Exactly how do you want to improve the creativity and problem solving ability of our students?


I just read this post from Project Lead the Way CEO Vince Bertram entitled, “We have to get serious about creativity and problem solving.”  It is here. So my question is, HOW?  I think we know we need to do it, just not sure about how to do it. I read Dr. Bertram’s posts always because he actually says what I believe almost all the time., and he has a loud voice. So who is listening? I know that I am saying the same things and get a lot of polite nods and I am not sure that people are not chuckling behind my back. I mean those who are science or math teachers that fail to understand the comprehensive depth that education should provide. Those who think when I say the arts stimulate creativity that they think I mean to do an improvisational dance to look like a molecule moving and that is STE[a]M. These people don’t get it. And I am sad for them because I don’t think they can do it. Their minds are not innately creative. Perhaps that is my curse. I do get it. I see the connections and allow the walls to come down.

Memorizing stuff or doing labs in which the outcome is expected or already known is not creative. Using google to reproduce someone else’s lessons or experiments is not creative.  I understand you have to know these facts to be able to use them. A teacher has to take a risk and encourage inquiry and looking for questions and answers, some known, some maybe not known.  What will happen if I do this?  How do things work? Can they work better?  You can solve some problems from facts and knowledge, but many take thinking “outside the box” trial and error and maybe just plain courage. You can learn concepts through creating a problem to solve. Relate that to real world experience. Make something we can use or answer a need.

I have written often about creativity because it seems to me to be so misunderstood. It may be looking at something and seeing a myriad of possibilities or asking enough questions until a new idea comes.  Let me tell you what I think it’s not. Many of us interpret those who are creative as “artistic” or unconventional. As a result we may think those who are creative have avant garde hairstyles ,clothing and an excessive amount of tatoos. I understand how one may view this behavior as creative. To me, it is not. It is the ability to take something that you know or have and make it something else. It is the ability to be able to see beyond the lines or the rules. It is allowing for stimulating conversation and ideas, some of which may be nonsense, but to follow them to their logical end. It is seeing something that for now is not there, and then making it happen.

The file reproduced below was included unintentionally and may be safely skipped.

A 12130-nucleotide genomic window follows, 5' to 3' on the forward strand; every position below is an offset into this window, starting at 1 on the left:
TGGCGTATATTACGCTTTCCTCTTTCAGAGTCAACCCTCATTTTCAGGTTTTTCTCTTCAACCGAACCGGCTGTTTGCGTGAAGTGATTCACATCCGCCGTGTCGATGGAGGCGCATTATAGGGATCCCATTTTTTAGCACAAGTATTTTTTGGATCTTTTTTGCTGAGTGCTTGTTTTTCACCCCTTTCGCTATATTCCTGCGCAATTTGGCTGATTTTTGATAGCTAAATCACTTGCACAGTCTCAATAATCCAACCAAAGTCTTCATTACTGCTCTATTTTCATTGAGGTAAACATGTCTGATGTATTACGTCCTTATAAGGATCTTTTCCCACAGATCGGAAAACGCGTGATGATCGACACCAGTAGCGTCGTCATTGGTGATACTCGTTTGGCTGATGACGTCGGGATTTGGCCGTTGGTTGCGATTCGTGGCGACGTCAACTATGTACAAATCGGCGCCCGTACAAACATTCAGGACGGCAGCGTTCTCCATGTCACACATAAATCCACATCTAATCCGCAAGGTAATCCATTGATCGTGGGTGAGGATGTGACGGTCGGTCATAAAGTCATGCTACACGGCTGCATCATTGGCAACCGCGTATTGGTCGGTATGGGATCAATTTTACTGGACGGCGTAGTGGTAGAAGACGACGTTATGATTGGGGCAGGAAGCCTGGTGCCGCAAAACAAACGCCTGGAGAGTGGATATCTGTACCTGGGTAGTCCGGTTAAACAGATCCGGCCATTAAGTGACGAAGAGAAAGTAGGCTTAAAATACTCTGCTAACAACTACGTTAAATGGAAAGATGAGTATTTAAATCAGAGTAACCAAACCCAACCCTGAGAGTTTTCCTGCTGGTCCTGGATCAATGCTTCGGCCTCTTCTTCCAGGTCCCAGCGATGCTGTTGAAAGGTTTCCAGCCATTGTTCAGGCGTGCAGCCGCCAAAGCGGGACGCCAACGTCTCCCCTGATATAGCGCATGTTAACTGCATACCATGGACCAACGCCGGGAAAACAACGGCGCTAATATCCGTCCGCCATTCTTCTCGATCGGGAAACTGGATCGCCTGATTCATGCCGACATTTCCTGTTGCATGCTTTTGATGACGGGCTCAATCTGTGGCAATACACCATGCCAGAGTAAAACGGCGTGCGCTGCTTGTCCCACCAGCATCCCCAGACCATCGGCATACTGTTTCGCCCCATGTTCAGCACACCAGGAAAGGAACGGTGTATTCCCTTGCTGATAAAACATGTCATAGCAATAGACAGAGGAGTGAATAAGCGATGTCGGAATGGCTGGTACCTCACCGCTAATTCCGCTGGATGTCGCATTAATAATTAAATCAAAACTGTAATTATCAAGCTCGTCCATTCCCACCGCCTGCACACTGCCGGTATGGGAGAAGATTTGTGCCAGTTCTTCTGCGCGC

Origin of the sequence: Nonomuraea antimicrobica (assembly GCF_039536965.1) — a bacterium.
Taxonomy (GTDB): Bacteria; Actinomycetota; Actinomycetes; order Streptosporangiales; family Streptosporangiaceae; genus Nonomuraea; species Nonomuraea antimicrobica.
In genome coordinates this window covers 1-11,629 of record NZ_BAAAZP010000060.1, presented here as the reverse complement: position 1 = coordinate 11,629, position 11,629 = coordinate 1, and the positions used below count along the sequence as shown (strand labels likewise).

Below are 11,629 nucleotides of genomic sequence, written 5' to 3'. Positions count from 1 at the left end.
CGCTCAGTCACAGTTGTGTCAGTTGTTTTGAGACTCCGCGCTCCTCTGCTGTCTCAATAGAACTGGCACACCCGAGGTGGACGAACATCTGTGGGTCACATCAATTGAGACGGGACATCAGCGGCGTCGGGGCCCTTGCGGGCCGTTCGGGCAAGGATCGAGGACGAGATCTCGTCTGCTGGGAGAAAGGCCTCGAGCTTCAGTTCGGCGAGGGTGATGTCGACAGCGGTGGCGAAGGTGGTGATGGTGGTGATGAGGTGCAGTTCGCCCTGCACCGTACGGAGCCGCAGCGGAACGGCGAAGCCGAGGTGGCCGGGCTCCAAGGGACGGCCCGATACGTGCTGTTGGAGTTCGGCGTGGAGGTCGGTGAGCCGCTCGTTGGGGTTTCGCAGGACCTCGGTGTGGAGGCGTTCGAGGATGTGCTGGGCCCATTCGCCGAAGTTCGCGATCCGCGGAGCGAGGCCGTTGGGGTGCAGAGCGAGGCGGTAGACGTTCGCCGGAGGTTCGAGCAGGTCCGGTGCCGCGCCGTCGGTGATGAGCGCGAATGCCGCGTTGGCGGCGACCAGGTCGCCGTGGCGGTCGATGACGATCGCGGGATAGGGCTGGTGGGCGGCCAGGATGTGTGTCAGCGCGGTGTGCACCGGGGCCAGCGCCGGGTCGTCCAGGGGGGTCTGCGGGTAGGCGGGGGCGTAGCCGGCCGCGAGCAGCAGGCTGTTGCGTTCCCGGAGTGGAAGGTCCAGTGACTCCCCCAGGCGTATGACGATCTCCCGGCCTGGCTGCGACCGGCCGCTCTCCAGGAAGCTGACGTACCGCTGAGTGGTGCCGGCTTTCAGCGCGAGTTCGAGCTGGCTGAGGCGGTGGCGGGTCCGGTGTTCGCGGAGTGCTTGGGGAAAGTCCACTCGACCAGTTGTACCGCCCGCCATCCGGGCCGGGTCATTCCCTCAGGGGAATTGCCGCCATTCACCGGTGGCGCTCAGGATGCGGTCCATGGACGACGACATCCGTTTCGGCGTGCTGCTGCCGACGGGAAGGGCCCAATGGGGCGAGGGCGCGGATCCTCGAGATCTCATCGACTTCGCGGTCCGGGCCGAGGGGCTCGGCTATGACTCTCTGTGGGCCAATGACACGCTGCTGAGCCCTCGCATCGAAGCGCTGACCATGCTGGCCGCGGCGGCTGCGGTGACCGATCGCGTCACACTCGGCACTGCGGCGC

So much in our American heritage has relied on those who dare to dare and dare to dream. Remember walking on the moon? Yes, this event may have been motivated by a “space race” or political competition, but we did it and that took creativity. That took seeing something that was not yet there.

I have visited Jet Propulsion Laboratory a number of times and been in awe of the work being done. I had the privilege of sharing the landing night of the Mars Rover Curiosity with other family members and employees. These moments in our history remind us of our heritage and the motto in the mission strategic room at JPL – DARE MIGHTY THINGS.

dare might things

So how do we do that? Teach children that they  must work hard, persist, create, collaborate, and take risks.  Don’t let anyone tell you can’t do what you dream. Dare to dream and dream big.

 

Categories: 21st Century Education, creativity, Curiosity, Curiosity Rover, Imagination, Innovation, Mars Science Laboratory, Space travel, STEAM, STEM educationTags:

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